Kent State Florence program celebrates 50th anniversary

Ashley Caudill, Reporter

The Kent State Florence program is celebrating its 50th anniversary. The program allows students to expand their cultural and educational minds beyond their degrees.

The program was originally developed in 1970 as a trip for architecture students and has since developed into an award-winning program, recently receiving the 2022 Senator Paul Simon Award for Comprehensive Internationalization from the National Association of Foreign Student Advisors, which has course and semester offerings year-round.

Kristin Stasiowski, assistant dean for Kent State’s International Programs and Education Abroad, lived in Italy for over 10 years, studying during her undergraduate and completing three advanced degrees in Italian studies. Now she acts as a mentor who encourages and helps students to do the same.

“All of your aspirations, all of your dreams, all of your projects, all of your plans, they become new, different and enormously possible because you are now filled and rising no matter what,” Stasiowksi said. “It’s not because you learned, it’s because you changed. That’s higher education.”

The Palazzo Vettori is a 15th-century building that is also the heart of Florence’s program. It houses classrooms, computer labs and resources that students have access to throughout their time in the city.

The Florence summer program consists of two courses, equating to six to seven credits, that run Monday through Thursday. There are no classes scheduled on Fridays so students have the opportunity to explore Florence and surrounding cities in Italy.

“It’s just Kent State, but more delicious on every level,” Stasiowski said. “Every aspect of what you would expect from the most amazing Kent State experience in Ohio has been transformed into one where you are now in cobblestone streets and ancient palaces.”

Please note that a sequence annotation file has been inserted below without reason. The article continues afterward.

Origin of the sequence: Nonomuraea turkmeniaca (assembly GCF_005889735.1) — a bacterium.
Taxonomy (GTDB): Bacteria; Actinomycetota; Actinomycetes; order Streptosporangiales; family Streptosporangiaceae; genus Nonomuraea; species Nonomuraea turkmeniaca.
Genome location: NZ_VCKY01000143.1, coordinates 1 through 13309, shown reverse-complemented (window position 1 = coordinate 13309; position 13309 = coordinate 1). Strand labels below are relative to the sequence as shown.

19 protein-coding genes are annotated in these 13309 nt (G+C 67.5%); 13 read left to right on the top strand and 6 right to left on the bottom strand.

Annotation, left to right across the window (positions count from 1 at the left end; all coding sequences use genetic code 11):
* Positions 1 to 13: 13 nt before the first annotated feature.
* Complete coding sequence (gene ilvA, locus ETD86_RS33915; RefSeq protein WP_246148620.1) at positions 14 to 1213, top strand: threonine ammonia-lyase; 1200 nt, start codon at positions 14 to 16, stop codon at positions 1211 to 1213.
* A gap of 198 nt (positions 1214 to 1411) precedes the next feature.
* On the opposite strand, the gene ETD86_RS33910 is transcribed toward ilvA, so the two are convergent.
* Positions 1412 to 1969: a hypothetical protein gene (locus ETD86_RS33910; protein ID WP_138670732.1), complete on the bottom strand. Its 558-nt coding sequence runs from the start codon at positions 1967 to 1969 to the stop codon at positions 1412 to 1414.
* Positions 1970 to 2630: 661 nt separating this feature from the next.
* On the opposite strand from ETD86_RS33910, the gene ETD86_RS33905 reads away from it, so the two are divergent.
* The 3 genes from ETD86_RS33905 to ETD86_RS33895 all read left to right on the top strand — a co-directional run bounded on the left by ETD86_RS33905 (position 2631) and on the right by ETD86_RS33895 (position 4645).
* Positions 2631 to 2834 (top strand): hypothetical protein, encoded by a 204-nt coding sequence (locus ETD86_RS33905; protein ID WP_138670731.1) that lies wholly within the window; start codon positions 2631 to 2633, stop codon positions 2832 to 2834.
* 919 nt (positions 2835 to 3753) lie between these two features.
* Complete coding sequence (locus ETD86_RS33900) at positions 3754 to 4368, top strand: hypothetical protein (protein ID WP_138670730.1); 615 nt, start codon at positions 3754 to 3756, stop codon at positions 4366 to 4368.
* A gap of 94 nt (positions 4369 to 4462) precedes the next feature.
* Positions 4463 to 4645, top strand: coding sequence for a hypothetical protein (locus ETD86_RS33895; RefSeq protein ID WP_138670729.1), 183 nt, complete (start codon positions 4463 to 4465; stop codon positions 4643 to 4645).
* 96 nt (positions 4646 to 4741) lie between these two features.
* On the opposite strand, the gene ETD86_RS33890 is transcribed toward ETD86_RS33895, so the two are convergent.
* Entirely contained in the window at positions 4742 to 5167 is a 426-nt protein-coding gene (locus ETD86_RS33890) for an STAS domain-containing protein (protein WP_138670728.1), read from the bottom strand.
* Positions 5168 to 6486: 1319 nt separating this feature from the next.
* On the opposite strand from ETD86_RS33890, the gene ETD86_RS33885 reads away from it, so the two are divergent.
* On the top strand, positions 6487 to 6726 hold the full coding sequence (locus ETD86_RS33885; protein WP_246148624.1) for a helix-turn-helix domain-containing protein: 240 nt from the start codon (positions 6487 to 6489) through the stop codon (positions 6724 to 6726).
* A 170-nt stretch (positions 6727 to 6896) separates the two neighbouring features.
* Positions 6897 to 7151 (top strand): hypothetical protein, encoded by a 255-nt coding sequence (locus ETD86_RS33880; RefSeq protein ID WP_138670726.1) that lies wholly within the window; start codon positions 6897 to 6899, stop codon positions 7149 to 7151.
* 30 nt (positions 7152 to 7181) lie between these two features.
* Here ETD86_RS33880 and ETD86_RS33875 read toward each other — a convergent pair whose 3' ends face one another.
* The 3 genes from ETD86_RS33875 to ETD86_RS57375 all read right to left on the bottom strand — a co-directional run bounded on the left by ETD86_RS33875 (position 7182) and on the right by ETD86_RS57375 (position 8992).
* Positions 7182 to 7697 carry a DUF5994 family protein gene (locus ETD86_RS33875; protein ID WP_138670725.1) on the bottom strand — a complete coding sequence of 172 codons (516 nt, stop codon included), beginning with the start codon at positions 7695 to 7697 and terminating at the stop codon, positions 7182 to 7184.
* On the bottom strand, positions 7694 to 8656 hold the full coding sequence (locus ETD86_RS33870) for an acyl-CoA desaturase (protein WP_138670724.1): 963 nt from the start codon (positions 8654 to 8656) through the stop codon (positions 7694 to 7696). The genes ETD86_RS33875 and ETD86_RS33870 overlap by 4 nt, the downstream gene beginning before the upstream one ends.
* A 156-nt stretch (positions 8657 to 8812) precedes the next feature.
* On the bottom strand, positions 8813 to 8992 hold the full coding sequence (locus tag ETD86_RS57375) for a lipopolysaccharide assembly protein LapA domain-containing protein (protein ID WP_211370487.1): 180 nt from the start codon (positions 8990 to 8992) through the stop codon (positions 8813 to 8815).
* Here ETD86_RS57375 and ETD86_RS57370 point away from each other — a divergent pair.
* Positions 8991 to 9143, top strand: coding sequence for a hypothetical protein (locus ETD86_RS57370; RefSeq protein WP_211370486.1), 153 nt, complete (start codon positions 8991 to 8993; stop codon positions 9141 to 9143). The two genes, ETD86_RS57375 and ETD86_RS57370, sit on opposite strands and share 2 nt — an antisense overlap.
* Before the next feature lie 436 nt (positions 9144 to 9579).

The idea of traveling abroad to a different country can cause concerns for students and parents, but Stasiowski said it only fuels a student’s growth and experience.

“The idea of going somewhere that is different is just so overwhelming sometimes …” Stasiowkski said. “Yet that is also the way in which we grow. You find parts of yourself that you never knew existed.”

Graduate student Antonia Costa attended Kent State’s summer Florence program in 2022 for the June session.

Like many other students, this would be Costa’s first time traveling to Europe. Costa had concerns about leaving her comfort zone and imagining what her life would be like in Italy.

“Going there and walking in those streets and being there in the city, walking by the Duomo, running into a pizza shop and a gelato shop every 15 steps, you feel like you are on a movie set and they are going to take the curtains down at any moment,” Costa said. “But it’s not and it’s real, it’s real life.”

Similar to Costa, senior theatre studies major Caroline Kellogg had worries about going to Europe for the first time as well. She will study abroad in Florence this summer during the July session.

Kellogg said that she is nervous to go somewhere out of her comfort zone and travel with her food allergies.

“Florence is such a place of history and art and all of these things. Being able to go somewhere that’s rich in culture, I am so excited to see how cool it is,” Kellogg said. “I want to go to Florence and be like ‘History happened right here.’ Michelangelo and all of these famous people from hundreds and hundreds of years ago, walked right where I am walking.”

With Kent State celebrating 50 years of its Florence program, there are plenty of celebrations and events set to take place over the next 18 months. The events will involve alumni, faculty and students in Kent, in Florence and virtually.

The application for Florence’s summer program and sessions closes Feb. 1 at 11:59 p.m.

“There is just no better thing that you can do with your undergraduate experience than to take this time and invest it in yourself and invest it in doing something different within a familiar series of context,” Stasiowski said. “It’s a passport to so much more than just another country.”

Ashley Caudill is a reporter. Contact her at [email protected].